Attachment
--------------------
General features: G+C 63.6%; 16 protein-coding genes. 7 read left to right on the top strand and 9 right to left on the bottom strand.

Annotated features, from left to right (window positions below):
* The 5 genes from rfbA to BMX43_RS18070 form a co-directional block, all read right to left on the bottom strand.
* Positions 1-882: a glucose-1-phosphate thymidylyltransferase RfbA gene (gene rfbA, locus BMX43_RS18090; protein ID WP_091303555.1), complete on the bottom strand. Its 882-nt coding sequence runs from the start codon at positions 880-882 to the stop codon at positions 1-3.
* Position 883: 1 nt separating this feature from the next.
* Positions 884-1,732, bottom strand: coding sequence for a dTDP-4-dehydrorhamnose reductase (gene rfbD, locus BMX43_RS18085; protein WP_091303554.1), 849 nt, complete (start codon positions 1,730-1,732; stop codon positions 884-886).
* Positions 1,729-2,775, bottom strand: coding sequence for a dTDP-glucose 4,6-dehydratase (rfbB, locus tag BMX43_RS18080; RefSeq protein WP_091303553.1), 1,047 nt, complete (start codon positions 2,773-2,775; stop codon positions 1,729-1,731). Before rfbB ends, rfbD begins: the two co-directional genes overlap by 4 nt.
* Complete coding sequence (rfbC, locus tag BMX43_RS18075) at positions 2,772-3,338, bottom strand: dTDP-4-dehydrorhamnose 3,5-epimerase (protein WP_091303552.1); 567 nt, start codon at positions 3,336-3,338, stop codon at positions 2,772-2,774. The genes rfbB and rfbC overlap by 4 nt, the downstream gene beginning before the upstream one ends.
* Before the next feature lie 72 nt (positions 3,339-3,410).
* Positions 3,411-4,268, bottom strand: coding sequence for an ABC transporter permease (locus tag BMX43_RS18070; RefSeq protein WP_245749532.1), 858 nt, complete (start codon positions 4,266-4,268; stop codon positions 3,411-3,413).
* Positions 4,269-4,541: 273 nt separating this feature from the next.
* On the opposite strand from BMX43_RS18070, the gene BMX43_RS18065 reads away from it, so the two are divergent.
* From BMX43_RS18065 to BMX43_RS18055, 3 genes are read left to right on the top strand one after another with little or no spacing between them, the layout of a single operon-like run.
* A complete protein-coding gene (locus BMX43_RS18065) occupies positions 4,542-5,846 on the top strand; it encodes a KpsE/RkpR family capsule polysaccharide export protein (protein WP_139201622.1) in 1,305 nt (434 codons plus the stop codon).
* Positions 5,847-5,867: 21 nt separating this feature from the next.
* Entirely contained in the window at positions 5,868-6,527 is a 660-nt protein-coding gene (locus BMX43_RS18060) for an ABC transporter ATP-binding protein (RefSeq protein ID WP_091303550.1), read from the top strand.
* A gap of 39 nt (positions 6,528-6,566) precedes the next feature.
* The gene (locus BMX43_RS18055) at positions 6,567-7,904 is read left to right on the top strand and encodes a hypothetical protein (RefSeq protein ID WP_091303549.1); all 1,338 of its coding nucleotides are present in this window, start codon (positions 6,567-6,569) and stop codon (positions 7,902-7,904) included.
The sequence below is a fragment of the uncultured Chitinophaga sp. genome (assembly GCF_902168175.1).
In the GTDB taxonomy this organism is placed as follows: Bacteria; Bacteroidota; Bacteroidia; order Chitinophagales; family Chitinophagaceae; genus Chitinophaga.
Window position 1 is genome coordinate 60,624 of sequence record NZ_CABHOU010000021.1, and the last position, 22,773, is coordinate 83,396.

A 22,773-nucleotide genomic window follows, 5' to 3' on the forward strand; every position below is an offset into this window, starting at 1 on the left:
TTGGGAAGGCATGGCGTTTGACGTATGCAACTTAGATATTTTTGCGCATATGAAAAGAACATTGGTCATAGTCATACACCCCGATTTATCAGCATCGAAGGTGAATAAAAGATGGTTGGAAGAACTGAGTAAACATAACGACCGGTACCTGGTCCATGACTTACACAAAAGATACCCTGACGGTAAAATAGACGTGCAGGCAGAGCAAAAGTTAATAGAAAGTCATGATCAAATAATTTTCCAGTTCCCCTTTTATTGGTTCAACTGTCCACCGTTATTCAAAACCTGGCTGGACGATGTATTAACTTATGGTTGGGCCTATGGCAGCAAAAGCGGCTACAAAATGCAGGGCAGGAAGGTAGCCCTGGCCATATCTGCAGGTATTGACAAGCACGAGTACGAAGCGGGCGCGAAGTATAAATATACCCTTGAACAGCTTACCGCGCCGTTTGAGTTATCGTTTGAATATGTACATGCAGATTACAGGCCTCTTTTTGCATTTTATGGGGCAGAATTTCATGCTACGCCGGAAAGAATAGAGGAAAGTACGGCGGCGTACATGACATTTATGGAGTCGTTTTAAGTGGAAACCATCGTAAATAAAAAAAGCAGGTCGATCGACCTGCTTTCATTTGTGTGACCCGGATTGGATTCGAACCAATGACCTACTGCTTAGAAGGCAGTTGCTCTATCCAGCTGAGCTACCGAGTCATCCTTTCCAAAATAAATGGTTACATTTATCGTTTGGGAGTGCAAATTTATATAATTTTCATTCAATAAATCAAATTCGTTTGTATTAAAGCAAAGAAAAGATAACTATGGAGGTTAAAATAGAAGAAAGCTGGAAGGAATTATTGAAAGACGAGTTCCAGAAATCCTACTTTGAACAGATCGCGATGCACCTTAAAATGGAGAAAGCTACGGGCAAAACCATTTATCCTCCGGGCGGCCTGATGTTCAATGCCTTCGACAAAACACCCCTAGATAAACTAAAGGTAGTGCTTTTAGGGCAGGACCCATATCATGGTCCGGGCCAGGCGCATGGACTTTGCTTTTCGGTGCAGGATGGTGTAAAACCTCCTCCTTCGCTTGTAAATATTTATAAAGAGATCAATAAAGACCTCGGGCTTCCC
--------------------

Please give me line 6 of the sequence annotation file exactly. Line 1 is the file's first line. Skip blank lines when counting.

* Positions 884-1,732, bottom strand: coding sequence for a dTDP-4-dehydrorhamnose reductase (gene rfbD, locus BMX43_RS18085; protein WP_091303554.1), 849 nt, complete (start codon positions 1,730-1,732; stop codon positions 884-886).